OK, so when I go out on a limb, as in my last posting, I always get hit with a hard dose of reality in some form or another. Today, on my drive back home from taking Esther to school, I listened to a talk radio show. On it was a woman describing her battle with clinical depression. The most compelling issue, for me, from her discussion with her host was how she has been condemned for taking medicine to help her with depression. She even shared how her own pride had kept her from going to the doctor for help. Her pride was manifest from her own prejudices regarding depression. She, like some of her critics, had the notion that if she tried hard enough or had a strong enough faith, depression would not be hers. The idea of needing medication to help her made her feel like a failure…until she was offered a new perspective. The catalyst, her child. She was able to actually see herself in the scared eyes of her child, thus propelling her to get help and get better.
Then this afternoon I volunteered at a fundraising luncheon for the organization, Human Options (humanoptions.org). The mission of Human Options is to end the cycle of domestic violence. As a ‘thank you’ for my time helping at the registration table I was invited to attend the luncheon. The keynote speaker was a man, Victor Rivas, who survived not only his own thrashings from his father, but survived being witness to his mother’s excruciating physical and psychological beatings and those of his siblings. He also survived a society, that when he cried out for help, told him to go home for his issue was a “private family matter”. (He has written a book by the same name.)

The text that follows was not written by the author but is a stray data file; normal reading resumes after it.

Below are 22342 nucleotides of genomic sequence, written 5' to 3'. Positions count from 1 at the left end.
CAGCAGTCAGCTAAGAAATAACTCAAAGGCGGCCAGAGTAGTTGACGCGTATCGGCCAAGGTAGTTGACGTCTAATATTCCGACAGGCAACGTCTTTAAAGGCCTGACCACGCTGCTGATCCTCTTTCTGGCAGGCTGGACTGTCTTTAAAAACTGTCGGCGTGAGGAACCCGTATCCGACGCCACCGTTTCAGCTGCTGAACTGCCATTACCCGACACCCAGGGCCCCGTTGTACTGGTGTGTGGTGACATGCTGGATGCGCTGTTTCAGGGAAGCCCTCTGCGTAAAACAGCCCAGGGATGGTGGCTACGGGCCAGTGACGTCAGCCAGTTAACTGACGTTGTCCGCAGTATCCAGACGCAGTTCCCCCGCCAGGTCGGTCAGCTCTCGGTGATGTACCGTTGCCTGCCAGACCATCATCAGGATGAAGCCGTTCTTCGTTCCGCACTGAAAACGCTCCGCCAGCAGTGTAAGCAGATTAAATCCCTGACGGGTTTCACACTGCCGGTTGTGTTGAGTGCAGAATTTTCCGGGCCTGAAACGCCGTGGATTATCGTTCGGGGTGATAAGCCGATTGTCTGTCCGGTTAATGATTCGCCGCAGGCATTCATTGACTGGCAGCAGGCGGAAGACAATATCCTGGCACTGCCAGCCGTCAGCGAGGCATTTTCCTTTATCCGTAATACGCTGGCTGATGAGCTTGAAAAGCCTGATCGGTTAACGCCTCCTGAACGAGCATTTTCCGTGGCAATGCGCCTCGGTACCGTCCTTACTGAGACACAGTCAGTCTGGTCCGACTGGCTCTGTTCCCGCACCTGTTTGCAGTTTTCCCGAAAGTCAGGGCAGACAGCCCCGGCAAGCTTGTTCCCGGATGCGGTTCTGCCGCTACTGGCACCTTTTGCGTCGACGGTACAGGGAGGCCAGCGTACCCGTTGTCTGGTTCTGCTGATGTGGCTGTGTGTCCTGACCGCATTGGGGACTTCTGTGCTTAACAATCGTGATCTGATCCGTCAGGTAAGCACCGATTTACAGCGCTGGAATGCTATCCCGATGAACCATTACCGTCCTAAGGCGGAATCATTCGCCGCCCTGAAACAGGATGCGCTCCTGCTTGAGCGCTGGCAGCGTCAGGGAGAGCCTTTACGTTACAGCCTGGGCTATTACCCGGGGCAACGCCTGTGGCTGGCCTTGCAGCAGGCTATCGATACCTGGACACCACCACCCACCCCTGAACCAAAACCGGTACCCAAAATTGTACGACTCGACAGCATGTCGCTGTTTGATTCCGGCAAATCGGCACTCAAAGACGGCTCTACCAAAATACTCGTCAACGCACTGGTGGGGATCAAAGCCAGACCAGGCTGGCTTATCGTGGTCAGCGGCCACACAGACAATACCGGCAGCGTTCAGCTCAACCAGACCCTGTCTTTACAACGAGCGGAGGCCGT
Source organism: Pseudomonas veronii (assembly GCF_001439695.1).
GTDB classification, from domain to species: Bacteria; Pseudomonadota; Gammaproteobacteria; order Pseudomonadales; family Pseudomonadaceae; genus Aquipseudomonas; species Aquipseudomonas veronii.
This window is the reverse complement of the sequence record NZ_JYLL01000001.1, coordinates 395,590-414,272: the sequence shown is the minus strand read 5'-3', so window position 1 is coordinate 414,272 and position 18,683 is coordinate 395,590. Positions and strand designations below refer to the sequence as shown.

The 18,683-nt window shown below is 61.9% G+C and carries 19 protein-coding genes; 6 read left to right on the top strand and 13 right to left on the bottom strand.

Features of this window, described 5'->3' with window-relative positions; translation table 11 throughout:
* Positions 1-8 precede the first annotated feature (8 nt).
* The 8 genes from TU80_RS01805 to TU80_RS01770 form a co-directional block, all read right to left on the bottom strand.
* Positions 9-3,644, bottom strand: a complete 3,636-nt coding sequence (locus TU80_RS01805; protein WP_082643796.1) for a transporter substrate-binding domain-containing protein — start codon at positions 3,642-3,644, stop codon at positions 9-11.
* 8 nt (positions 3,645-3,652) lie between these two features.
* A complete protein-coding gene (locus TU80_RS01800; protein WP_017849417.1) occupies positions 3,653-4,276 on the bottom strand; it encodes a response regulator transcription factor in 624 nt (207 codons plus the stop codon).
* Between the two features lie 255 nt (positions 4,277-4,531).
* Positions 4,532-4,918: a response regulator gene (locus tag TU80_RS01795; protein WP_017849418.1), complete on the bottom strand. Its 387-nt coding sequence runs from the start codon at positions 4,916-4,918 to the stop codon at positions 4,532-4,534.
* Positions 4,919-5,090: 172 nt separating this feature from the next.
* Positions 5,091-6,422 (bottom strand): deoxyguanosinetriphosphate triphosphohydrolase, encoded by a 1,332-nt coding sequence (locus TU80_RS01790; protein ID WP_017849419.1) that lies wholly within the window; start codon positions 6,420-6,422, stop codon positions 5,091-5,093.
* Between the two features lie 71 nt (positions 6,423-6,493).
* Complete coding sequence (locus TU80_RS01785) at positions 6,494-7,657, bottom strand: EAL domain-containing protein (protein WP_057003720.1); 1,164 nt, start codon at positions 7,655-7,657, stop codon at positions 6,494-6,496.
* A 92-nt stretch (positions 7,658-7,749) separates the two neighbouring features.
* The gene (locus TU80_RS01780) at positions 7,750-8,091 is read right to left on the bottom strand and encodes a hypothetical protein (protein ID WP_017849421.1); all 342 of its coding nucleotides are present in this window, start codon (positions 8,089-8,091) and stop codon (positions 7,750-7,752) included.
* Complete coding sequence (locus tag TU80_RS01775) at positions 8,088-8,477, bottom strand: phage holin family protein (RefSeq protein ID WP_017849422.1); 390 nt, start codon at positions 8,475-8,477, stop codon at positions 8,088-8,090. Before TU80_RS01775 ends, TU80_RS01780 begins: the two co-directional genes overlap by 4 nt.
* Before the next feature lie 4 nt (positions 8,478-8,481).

Now in my last post when I talk of making a choice not to hurt, I hope everyone reading allows for the unspoken (or written rather) knowledge that I am not referencing situations such as the two mentioned above. My perspective is more in the ‘nitty gritty’ of life’s situations. You know, a missed birthday or a harsh comment received from a friend or foe. Not the deep and difficult of life’s situations.
At the luncheon today I had a lady walk up to me and tell me she read my story in the newspaper (the Orange County Register ran our story last week–their version). I responded with something like, “oh you saw it!” She then said something very odd to me; she said, “Congratulations.” “Congratulations?”, I questioned. It was at that moment I remembered my hurt. You see most of the time, in fact about 99% of the time, I am focusing on the positives of every day and ignoring the big picture quite well. However, when I was offered a congratulatory comment I knew in that moment I did not, nor would not, choose a cancerous brain tumor for my son so a “congrats” didn’t feel right. And that truth does remind me of my hurt. Needless to say, I did not receive her sentiment well and the air was awkward between us.
BUT, tomorrow I will forget it again (the big picture), so I can be by Cole’s side, his positive advocate, and enjoy the moments the day has ready for us. Don’t be surprised, after all I am BENT, not broken…!
P.S. The story I promised you will come at another time.